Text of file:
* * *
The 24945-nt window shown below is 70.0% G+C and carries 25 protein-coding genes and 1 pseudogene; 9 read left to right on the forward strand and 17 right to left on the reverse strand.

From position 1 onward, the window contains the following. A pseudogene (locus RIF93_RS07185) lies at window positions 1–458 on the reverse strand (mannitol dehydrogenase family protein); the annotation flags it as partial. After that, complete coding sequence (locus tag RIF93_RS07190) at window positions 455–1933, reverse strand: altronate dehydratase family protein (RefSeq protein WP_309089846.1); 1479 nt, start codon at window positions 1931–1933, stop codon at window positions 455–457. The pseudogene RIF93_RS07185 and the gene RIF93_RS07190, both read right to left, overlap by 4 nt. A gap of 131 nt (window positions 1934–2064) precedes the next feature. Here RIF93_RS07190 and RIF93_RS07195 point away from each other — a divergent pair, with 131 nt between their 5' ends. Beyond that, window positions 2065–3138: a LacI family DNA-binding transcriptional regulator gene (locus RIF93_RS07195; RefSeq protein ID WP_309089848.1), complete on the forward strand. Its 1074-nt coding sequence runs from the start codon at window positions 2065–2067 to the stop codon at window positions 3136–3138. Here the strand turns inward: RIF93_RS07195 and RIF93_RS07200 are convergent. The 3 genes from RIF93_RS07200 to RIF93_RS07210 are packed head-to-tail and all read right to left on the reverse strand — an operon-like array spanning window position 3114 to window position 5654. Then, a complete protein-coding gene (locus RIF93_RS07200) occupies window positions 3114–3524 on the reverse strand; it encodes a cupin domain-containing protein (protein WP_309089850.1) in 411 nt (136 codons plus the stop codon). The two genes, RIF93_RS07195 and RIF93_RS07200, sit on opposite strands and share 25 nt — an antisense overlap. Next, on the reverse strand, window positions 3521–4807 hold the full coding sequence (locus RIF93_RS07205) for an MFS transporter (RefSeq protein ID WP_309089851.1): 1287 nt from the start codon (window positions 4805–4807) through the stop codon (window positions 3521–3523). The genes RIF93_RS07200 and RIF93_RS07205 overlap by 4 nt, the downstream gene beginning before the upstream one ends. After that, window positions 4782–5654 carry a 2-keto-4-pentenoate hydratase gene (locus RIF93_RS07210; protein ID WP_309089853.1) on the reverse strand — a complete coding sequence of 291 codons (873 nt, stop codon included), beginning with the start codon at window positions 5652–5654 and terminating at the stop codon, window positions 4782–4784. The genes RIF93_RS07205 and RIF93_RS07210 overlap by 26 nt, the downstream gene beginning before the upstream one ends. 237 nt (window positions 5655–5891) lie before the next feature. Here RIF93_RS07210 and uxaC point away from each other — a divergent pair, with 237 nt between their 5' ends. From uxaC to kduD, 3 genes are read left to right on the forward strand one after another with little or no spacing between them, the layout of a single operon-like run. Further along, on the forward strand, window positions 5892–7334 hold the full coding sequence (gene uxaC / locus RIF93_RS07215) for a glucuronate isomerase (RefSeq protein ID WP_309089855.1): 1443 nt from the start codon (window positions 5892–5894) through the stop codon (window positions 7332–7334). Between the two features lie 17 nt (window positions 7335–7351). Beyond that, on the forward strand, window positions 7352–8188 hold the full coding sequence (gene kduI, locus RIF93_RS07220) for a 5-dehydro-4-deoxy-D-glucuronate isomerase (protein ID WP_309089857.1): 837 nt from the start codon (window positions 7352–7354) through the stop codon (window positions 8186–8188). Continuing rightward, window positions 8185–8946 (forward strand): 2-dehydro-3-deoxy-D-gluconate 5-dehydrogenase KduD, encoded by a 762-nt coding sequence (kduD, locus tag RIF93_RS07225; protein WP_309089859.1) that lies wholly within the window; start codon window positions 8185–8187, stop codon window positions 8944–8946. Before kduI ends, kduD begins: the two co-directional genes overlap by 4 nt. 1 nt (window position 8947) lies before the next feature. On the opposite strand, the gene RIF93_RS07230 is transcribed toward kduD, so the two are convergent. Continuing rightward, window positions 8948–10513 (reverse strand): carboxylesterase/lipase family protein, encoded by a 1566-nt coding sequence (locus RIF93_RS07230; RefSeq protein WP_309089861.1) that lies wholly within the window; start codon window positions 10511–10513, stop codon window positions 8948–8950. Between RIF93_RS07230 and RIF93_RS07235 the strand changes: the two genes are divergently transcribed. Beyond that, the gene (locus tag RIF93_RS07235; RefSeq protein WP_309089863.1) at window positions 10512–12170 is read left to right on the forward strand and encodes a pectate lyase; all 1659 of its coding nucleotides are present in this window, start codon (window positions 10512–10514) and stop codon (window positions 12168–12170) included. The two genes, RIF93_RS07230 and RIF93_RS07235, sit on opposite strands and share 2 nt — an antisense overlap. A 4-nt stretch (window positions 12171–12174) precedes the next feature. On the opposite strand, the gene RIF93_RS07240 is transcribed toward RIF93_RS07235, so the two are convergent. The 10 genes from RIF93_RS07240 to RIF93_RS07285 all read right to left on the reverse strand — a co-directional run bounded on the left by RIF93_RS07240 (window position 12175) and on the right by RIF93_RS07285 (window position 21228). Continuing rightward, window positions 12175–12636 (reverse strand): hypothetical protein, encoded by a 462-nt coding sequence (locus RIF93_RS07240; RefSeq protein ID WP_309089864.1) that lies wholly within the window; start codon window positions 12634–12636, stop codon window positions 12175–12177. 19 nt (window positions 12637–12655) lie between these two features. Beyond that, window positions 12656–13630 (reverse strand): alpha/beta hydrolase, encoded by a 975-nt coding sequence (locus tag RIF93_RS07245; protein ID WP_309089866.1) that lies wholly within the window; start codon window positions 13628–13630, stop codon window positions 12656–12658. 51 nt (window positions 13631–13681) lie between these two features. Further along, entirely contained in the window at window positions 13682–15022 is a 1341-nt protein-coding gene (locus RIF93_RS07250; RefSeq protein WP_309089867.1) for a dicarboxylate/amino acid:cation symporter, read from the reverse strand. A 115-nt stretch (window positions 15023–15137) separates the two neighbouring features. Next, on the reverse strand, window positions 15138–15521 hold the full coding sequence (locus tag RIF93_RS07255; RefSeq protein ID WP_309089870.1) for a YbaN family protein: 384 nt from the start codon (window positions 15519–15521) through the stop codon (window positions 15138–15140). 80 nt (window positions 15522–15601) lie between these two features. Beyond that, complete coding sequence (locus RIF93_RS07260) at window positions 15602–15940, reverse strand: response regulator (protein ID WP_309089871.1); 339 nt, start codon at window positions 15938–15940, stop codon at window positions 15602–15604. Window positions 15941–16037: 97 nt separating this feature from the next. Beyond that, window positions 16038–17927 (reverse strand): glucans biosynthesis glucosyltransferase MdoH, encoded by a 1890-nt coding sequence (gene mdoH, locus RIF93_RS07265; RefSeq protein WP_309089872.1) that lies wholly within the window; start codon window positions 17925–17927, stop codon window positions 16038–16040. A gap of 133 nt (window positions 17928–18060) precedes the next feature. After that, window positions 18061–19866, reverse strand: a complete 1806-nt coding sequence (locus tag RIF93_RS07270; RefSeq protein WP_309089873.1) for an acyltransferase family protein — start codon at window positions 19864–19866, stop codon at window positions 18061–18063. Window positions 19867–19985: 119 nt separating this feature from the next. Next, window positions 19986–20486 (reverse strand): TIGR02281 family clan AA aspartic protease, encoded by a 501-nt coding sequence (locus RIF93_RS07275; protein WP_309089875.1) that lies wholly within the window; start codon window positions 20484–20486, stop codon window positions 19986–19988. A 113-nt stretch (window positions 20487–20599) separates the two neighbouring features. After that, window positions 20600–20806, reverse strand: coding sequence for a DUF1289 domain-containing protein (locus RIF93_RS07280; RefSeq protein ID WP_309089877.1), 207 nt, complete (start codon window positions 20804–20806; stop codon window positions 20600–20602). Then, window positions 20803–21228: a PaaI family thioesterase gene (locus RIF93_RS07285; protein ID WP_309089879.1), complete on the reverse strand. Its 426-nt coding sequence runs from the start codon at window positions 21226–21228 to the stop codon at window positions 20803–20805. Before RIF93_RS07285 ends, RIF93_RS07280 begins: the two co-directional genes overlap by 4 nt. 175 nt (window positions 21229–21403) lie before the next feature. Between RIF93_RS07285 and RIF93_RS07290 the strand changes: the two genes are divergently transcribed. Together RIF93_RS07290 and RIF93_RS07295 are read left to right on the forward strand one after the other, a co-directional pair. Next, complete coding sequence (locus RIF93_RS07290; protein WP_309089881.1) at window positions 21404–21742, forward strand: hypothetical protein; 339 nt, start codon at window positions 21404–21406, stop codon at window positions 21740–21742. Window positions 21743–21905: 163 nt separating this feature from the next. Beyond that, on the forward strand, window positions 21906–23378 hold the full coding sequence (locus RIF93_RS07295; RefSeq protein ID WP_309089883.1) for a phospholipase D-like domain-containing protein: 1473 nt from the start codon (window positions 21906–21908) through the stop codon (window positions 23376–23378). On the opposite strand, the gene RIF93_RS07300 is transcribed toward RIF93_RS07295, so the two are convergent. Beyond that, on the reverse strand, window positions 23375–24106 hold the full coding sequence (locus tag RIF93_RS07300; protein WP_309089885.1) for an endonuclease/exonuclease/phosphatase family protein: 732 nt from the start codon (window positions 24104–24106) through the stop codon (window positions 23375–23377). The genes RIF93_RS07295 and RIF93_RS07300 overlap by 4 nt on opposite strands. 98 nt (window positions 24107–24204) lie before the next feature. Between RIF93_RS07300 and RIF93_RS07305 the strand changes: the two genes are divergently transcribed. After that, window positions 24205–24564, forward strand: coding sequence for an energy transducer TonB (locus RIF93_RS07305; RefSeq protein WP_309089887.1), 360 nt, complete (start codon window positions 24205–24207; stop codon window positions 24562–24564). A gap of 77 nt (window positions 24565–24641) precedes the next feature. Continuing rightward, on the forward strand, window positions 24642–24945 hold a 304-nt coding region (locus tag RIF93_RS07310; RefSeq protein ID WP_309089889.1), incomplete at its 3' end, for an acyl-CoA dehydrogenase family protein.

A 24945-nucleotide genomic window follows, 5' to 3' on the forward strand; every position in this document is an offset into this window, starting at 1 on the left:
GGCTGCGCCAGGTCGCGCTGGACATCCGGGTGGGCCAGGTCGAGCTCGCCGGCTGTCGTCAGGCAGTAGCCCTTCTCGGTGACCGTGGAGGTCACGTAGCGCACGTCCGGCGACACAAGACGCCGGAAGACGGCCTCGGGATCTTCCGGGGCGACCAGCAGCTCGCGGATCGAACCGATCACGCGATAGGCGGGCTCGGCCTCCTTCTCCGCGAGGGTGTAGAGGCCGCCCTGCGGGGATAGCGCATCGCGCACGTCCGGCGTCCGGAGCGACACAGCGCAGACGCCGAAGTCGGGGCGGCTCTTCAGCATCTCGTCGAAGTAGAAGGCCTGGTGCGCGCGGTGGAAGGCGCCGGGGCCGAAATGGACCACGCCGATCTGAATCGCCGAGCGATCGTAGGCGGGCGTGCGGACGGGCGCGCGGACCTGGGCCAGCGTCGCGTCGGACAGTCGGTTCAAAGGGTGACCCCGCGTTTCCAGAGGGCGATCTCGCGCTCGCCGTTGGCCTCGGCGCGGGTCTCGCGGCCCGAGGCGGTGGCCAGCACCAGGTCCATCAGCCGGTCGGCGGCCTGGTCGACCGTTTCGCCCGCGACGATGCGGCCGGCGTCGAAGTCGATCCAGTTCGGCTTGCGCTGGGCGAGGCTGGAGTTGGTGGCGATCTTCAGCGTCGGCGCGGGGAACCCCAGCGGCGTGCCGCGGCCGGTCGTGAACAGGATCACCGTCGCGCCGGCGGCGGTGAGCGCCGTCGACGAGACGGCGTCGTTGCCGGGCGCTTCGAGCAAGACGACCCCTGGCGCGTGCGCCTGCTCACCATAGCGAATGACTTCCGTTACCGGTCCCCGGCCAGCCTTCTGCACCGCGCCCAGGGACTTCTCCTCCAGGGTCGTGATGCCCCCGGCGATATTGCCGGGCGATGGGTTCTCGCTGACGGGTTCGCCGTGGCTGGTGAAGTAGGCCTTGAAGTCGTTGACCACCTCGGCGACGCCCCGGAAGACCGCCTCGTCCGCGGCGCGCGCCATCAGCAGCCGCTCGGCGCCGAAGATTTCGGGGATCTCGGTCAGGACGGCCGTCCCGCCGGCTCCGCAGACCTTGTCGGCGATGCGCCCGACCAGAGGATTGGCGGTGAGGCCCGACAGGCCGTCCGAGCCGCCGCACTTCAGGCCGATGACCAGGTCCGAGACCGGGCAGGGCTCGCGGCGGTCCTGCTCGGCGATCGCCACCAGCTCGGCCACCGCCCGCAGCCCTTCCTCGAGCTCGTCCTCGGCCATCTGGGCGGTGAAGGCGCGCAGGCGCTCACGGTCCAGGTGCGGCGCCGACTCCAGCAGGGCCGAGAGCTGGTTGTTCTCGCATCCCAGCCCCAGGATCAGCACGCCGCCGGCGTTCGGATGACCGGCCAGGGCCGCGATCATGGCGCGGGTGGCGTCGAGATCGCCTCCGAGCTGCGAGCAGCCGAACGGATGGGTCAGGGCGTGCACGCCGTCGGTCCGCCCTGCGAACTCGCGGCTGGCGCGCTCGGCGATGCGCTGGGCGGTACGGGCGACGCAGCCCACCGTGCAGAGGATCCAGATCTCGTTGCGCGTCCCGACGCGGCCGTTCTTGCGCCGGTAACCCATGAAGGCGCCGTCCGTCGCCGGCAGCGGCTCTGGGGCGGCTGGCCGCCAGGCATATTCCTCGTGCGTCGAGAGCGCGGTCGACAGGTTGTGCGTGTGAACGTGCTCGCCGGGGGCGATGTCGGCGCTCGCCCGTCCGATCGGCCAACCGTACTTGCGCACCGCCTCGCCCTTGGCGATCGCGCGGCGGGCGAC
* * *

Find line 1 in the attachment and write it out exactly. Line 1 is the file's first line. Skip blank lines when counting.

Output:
The 24945-nt window shown below is 70.0% G+C and carries 25 protein-coding genes and 1 pseudogene; 9 read left to right on the forward strand and 17 right to left on the reverse strand.